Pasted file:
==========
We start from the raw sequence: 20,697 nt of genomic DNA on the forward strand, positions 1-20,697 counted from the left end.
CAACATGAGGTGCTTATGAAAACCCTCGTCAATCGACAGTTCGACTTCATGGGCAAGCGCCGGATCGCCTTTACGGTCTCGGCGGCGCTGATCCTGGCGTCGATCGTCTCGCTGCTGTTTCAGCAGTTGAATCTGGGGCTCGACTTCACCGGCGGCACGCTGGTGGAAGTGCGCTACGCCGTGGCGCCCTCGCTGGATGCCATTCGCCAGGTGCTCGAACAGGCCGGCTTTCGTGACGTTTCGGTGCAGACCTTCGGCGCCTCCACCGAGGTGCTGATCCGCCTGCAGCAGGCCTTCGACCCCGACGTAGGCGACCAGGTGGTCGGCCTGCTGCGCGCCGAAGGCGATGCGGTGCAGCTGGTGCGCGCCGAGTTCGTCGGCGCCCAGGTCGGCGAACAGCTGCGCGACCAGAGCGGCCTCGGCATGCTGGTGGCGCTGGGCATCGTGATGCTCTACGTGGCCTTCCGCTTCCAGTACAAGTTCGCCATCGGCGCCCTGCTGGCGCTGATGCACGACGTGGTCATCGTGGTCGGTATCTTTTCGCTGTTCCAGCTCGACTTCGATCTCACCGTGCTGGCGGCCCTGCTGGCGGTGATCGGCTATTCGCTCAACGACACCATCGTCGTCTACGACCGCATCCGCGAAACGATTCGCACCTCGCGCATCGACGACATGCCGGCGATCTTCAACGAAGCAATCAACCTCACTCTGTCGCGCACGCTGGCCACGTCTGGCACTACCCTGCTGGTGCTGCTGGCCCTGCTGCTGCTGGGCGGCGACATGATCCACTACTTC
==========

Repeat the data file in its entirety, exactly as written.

We start from the raw sequence: 20,697 nt of genomic DNA on the forward strand, positions 1-20,697 counted from the left end.
CAACATGAGGTGCTTATGAAAACCCTCGTCAATCGACAGTTCGACTTCATGGGCAAGCGCCGGATCGCCTTTACGGTCTCGGCGGCGCTGATCCTGGCGTCGATCGTCTCGCTGCTGTTTCAGCAGTTGAATCTGGGGCTCGACTTCACCGGCGGCACGCTGGTGGAAGTGCGCTACGCCGTGGCGCCCTCGCTGGATGCCATTCGCCAGGTGCTCGAACAGGCCGGCTTTCGTGACGTTTCGGTGCAGACCTTCGGCGCCTCCACCGAGGTGCTGATCCGCCTGCAGCAGGCCTTCGACCCCGACGTAGGCGACCAGGTGGTCGGCCTGCTGCGCGCCGAAGGCGATGCGGTGCAGCTGGTGCGCGCCGAGTTCGTCGGCGCCCAGGTCGGCGAACAGCTGCGCGACCAGAGCGGCCTCGGCATGCTGGTGGCGCTGGGCATCGTGATGCTCTACGTGGCCTTCCGCTTCCAGTACAAGTTCGCCATCGGCGCCCTGCTGGCGCTGATGCACGACGTGGTCATCGTGGTCGGTATCTTTTCGCTGTTCCAGCTCGACTTCGATCTCACCGTGCTGGCGGCCCTGCTGGCGGTGATCGGCTATTCGCTCAACGACACCATCGTCGTCTACGACCGCATCCGCGAAACGATTCGCACCTCGCGCATCGACGACATGCCGGCGATCTTCAACGAAGCAATCAACCTCACTCTGTCGCGCACGCTGGCCACGTCTGGCACTACCCTGCTGGTGCTGCTGGCCCTGCTGCTGCTGGGCGGCGACATGATCCACTACTTC